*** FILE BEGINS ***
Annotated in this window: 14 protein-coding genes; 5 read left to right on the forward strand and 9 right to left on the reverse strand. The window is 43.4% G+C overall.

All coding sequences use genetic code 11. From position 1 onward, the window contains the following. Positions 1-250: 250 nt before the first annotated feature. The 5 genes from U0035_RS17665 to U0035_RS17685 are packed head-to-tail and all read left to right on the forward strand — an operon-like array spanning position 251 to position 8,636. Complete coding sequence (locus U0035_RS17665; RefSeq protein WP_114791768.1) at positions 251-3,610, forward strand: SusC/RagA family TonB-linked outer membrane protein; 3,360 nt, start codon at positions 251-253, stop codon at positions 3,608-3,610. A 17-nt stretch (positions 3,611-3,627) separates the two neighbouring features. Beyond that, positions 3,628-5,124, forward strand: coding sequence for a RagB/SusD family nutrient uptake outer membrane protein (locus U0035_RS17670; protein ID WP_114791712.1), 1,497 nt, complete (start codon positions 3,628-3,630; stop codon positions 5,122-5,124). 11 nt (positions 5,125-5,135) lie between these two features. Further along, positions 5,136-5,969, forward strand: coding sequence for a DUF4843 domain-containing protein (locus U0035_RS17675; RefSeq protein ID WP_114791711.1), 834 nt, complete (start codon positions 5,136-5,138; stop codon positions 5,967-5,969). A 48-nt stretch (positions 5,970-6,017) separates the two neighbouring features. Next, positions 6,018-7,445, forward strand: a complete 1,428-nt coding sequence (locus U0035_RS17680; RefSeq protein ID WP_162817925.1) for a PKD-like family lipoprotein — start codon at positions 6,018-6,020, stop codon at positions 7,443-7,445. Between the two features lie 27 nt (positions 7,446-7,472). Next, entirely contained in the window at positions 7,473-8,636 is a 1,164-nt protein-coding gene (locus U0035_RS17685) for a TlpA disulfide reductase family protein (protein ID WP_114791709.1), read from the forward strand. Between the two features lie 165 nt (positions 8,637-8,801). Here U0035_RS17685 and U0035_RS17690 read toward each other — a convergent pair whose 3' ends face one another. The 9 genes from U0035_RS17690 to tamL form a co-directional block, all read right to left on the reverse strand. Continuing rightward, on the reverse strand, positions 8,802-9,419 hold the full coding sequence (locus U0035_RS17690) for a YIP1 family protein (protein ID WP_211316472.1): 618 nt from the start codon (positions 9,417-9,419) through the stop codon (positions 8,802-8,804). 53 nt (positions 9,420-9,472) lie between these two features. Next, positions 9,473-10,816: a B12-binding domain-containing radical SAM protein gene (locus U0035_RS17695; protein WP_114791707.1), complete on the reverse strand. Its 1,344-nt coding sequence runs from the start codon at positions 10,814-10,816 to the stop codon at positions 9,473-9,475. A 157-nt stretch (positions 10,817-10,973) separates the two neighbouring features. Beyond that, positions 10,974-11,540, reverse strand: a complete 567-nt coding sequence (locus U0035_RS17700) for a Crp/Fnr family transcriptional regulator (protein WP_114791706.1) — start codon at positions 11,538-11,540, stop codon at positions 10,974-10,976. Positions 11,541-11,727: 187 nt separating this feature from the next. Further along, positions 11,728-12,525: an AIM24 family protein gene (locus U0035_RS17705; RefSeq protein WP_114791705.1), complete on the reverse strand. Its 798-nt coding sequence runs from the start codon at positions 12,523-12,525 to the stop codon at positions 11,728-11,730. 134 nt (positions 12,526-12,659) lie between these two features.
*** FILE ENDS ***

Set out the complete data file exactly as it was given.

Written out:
Annotated in this window: 14 protein-coding genes; 5 read left to right on the forward strand and 9 right to left on the reverse strand. The window is 43.4% G+C overall.

All coding sequences use genetic code 11. From position 1 onward, the window contains the following. Positions 1-250: 250 nt before the first annotated feature. The 5 genes from U0035_RS17665 to U0035_RS17685 are packed head-to-tail and all read left to right on the forward strand — an operon-like array spanning position 251 to position 8,636. Complete coding sequence (locus U0035_RS17665; RefSeq protein WP_114791768.1) at positions 251-3,610, forward strand: SusC/RagA family TonB-linked outer membrane protein; 3,360 nt, start codon at positions 251-253, stop codon at positions 3,608-3,610. A 17-nt stretch (positions 3,611-3,627) separates the two neighbouring features. Beyond that, positions 3,628-5,124, forward strand: coding sequence for a RagB/SusD family nutrient uptake outer membrane protein (locus U0035_RS17670; protein ID WP_114791712.1), 1,497 nt, complete (start codon positions 3,628-3,630; stop codon positions 5,122-5,124). 11 nt (positions 5,125-5,135) lie between these two features. Further along, positions 5,136-5,969, forward strand: coding sequence for a DUF4843 domain-containing protein (locus U0035_RS17675; RefSeq protein ID WP_114791711.1), 834 nt, complete (start codon positions 5,136-5,138; stop codon positions 5,967-5,969). A 48-nt stretch (positions 5,970-6,017) separates the two neighbouring features. Next, positions 6,018-7,445, forward strand: a complete 1,428-nt coding sequence (locus U0035_RS17680; RefSeq protein ID WP_162817925.1) for a PKD-like family lipoprotein — start codon at positions 6,018-6,020, stop codon at positions 7,443-7,445. Between the two features lie 27 nt (positions 7,446-7,472). Next, entirely contained in the window at positions 7,473-8,636 is a 1,164-nt protein-coding gene (locus U0035_RS17685) for a TlpA disulfide reductase family protein (protein ID WP_114791709.1), read from the forward strand. Between the two features lie 165 nt (positions 8,637-8,801). Here U0035_RS17685 and U0035_RS17690 read toward each other — a convergent pair whose 3' ends face one another. The 9 genes from U0035_RS17690 to tamL form a co-directional block, all read right to left on the reverse strand. Continuing rightward, on the reverse strand, positions 8,802-9,419 hold the full coding sequence (locus U0035_RS17690) for a YIP1 family protein (protein ID WP_211316472.1): 618 nt from the start codon (positions 9,417-9,419) through the stop codon (positions 8,802-8,804). 53 nt (positions 9,420-9,472) lie between these two features. Next, positions 9,473-10,816: a B12-binding domain-containing radical SAM protein gene (locus U0035_RS17695; protein WP_114791707.1), complete on the reverse strand. Its 1,344-nt coding sequence runs from the start codon at positions 10,814-10,816 to the stop codon at positions 9,473-9,475. A 157-nt stretch (positions 10,817-10,973) separates the two neighbouring features. Beyond that, positions 10,974-11,540, reverse strand: a complete 567-nt coding sequence (locus U0035_RS17700) for a Crp/Fnr family transcriptional regulator (protein WP_114791706.1) — start codon at positions 11,538-11,540, stop codon at positions 10,974-10,976. Positions 11,541-11,727: 187 nt separating this feature from the next. Further along, positions 11,728-12,525: an AIM24 family protein gene (locus U0035_RS17705; RefSeq protein WP_114791705.1), complete on the reverse strand. Its 798-nt coding sequence runs from the start codon at positions 12,523-12,525 to the stop codon at positions 11,728-11,730. 134 nt (positions 12,526-12,659) lie between these two features.